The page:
Businesses use depreciation to determine the spread-out cost of an asset over its entire span of usefulness, as noted by Investopedia. For example, if an asset remains useful for 10 years, the company calculates depreciation during a 10-year period.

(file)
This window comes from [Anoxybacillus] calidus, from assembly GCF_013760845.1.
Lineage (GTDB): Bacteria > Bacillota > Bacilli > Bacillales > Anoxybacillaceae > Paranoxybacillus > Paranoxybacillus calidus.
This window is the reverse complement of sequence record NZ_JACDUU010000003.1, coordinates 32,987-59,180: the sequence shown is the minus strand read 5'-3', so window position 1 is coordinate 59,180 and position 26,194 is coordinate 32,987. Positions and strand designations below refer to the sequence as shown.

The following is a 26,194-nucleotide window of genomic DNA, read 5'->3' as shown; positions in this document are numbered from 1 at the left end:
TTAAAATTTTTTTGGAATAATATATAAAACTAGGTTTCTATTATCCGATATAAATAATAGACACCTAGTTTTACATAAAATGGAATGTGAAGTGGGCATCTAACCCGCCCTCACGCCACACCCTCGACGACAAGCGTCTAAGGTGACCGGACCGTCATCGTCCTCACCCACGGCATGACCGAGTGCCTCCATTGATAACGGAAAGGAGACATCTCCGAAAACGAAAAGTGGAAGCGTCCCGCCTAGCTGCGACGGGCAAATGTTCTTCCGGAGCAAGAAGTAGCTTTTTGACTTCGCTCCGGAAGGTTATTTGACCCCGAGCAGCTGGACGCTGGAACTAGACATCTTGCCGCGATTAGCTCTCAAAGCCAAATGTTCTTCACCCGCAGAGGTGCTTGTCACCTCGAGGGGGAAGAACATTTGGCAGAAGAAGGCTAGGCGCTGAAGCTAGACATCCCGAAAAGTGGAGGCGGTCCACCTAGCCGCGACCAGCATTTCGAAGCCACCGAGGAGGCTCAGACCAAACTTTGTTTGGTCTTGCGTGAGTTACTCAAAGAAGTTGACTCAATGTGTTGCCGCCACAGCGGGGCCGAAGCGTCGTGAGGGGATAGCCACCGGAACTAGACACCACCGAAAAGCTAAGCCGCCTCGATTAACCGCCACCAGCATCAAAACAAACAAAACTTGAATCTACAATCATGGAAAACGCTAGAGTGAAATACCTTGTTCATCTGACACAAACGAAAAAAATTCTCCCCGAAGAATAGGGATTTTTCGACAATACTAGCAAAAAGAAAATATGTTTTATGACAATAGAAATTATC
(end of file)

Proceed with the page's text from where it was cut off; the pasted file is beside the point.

Each year, the asset uses some of its value. The value of the asset can then be compared to the amount of revenue or income it generates to benefit the business. Companies can deduct depreciation when they file corporate taxes, which helps offset the cost of acquiring their assets in the first place. In some cases, however, depreciation escalates based on the economy. Real estate prices fluctuate constantly and depreciation might happen more quickly than anticipated.